Working Together to Manage Risk
BY BARBARA STEPHENSON
I write as we are awaiting the arrival of a new Secretary of State and looking forward to offering the traditional welcome by the AFSA president and Foreign Service members in the C Street lobby. That lobby, fittingly, also houses the memorial plaques bearing the names of 248 Foreign Service colleagues who died serving our country abroad.
I hope to get a chance to point out those plaques to our new Secretary by way of explaining what we in the Foreign Service do—namely, we typically spend two-thirds of our careers deployed worldwide, including to difficult and dangerous posts. We know that not everyone makes it home. We accept that reality, recognizing that we must take reasonable risks if we are to maintain an enduring American presence in almost every country in the world.
Our enduring presence is the foundation of strong American global leadership, something nine in 10 Americans support. Widespread withdrawal is simply incompatible with strong global leadership. As former NATO Secretary General Anders Fogh Rasmussen put it, “When America retrenches and retreats, it leaves behind a vacuum, and that vacuum is filled by bad guys.”
This must-read edition of the FSJ, which looks at Diplomatic Security on its 100th anniversary, is anchored by former DS Assistant Secretary Greg Starr’s article “Securing Diplomacy for the Next Quarter Century.” I am pleased to see the FSJ pay tribute to the vital role our DS colleagues play in securing diplomacy.
To lead, we must be present; and to be present, we must manage the risks of our overseas deployment as effectively as possible so that the American Foreign Service team never has to walk off the field and forfeit the game.
How do we make sure the U.S. Foreign Service continues to show up where we are needed? One of the most important steps, in my view, is to act and think like a team, to recognize that we are all in this together. That means avoiding the trap of framing decisions in “us versus them” terms—of political officers (like me, for example) complaining that “the RSO won’t let me do my job.”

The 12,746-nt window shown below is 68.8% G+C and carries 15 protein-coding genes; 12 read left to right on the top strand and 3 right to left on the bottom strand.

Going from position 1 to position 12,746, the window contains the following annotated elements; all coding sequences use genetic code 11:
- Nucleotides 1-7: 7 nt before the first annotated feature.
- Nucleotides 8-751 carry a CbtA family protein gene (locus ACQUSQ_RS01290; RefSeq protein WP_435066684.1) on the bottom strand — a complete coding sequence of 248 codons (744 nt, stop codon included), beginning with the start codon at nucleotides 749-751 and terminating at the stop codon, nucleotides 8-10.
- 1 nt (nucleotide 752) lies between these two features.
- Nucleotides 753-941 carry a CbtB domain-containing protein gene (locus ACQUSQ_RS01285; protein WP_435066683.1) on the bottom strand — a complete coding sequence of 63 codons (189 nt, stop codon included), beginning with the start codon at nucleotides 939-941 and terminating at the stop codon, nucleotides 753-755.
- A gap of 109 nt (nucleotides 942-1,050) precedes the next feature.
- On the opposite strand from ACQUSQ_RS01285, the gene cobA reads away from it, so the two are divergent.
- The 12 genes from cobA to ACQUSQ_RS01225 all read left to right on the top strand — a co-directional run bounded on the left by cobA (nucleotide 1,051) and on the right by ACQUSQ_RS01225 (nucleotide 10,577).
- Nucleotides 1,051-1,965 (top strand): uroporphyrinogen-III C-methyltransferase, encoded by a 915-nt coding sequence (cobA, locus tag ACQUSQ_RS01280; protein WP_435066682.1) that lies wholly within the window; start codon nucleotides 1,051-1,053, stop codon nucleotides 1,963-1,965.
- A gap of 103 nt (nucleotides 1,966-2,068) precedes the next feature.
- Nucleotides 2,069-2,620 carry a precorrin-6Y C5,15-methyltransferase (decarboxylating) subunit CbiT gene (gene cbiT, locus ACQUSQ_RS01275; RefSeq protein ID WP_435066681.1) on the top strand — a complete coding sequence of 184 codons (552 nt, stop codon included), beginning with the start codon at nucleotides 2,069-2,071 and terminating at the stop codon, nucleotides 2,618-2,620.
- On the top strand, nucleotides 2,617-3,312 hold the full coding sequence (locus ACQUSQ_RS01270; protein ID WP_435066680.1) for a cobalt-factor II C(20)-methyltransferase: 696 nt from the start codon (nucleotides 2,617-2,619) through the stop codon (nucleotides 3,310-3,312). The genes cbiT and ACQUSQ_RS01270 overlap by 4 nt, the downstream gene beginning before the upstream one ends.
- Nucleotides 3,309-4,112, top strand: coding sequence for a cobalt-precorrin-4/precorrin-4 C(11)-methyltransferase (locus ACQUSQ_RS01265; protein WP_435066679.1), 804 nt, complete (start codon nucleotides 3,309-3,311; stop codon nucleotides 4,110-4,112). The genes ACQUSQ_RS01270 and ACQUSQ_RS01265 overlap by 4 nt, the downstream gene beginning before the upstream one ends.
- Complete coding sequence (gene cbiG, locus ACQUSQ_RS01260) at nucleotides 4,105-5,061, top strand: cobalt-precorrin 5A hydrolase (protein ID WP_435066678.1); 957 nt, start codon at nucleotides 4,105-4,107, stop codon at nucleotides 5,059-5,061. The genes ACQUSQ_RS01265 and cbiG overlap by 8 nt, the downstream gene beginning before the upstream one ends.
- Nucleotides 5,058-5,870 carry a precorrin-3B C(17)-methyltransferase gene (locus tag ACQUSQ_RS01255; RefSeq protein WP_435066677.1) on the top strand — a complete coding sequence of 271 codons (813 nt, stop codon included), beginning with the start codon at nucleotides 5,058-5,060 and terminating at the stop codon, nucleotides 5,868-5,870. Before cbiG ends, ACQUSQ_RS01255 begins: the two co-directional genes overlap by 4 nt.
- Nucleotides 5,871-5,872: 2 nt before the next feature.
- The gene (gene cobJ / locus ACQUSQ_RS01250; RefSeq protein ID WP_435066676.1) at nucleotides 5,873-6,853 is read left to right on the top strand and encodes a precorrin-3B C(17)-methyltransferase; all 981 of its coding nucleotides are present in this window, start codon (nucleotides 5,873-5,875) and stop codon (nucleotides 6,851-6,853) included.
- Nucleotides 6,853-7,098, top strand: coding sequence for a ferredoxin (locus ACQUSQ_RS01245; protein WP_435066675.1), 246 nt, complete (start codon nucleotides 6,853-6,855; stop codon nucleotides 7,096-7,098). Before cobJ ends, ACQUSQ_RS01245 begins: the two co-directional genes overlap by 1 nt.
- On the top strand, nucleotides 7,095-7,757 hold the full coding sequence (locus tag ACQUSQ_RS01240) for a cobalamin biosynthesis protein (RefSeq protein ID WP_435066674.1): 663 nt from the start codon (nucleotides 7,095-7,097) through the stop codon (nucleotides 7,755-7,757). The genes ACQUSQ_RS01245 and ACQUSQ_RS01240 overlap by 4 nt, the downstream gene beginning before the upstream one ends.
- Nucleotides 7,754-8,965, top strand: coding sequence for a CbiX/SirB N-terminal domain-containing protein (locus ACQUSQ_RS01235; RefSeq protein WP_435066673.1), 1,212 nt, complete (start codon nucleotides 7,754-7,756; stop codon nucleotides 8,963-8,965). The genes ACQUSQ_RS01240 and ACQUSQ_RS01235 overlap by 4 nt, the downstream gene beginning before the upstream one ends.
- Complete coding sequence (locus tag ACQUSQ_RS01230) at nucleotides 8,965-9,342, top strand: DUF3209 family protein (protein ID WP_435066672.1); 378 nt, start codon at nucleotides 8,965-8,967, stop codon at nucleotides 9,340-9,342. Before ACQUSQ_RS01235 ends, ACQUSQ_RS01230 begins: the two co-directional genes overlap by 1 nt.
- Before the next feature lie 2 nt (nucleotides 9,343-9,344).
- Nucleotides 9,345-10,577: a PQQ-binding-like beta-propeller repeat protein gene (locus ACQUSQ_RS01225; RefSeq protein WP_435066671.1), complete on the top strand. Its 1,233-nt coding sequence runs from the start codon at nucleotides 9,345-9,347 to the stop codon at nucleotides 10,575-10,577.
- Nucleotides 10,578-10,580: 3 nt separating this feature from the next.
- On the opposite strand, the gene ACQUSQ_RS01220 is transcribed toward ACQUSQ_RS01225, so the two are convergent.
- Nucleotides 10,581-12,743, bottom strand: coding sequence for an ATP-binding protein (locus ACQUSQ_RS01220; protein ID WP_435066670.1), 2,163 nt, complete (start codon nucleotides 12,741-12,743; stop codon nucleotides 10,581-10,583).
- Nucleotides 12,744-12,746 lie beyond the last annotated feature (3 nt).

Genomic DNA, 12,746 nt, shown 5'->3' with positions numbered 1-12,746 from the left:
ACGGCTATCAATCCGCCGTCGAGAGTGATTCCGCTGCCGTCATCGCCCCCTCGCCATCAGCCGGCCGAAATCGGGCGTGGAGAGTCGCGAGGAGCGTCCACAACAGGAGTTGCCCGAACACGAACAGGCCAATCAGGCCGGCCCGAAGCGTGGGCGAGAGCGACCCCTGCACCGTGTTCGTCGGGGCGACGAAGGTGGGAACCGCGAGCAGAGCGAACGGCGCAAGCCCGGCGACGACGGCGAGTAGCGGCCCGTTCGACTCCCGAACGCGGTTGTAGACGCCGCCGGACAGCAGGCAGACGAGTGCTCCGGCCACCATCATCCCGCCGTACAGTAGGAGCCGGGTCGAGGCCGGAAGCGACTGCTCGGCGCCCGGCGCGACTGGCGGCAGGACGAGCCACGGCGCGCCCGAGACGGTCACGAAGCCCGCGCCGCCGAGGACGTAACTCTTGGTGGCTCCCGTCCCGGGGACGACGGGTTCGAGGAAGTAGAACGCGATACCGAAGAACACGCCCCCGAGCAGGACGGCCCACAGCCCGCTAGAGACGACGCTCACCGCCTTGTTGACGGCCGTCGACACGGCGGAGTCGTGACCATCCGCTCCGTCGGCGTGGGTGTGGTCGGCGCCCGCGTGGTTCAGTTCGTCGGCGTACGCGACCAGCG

To lead, we must be present; and to be present, we must manage the risks of our overseas deployment.
Of course I need to get out of the embassy compound and engage face-to-face with host-nation counterparts. How else will I assess accurately and forge the partnerships needed to make common cause? But that still leaves plenty of room for input from the RSO team on how to mitigate risk and engage safely. Improvised explosive devices a real problem? Perhaps I can postpone my trip until later in the day, when others will have already traveled my proposed route. Too hard for DS to secure the route to my proposed meeting? Maybe a new meeting site can be arranged.
This kind of dialogue underpins the State Department’s relatively new Vital Presence Validation Process (known as VP2), which requires an annual review of the risks and benefits of maintaining an American presence in the 33 most high-risk, high-threat posts. VP2 produces a clear-eyed written assessment of how the compelling policy reasons for being present stack up against the risks that cannot be reasonably and cost-effectively mitigated.
Although VP2 is a Washington-based process to determine the strategic decision of where to maintain an American presence, the framework can also be highly useful for embassy emergency action committees (EACs) weighing operational and tactical decisions.
Should a specific trip take place? Ask EAC members to both articulate the policy benefits of going ahead and lay out the risks, including reasonable steps that can be taken to mitigate the risks. Report the results of the EAC’s deliberations and decision in a cable. If the risk is high, or the judgment call very difficult, consider seeking Washington guidance.
But, above all, have a dialogue, work as a team. Assume everyone is committed to maintaining the robust Foreign Service presence on which strong American global leadership depends.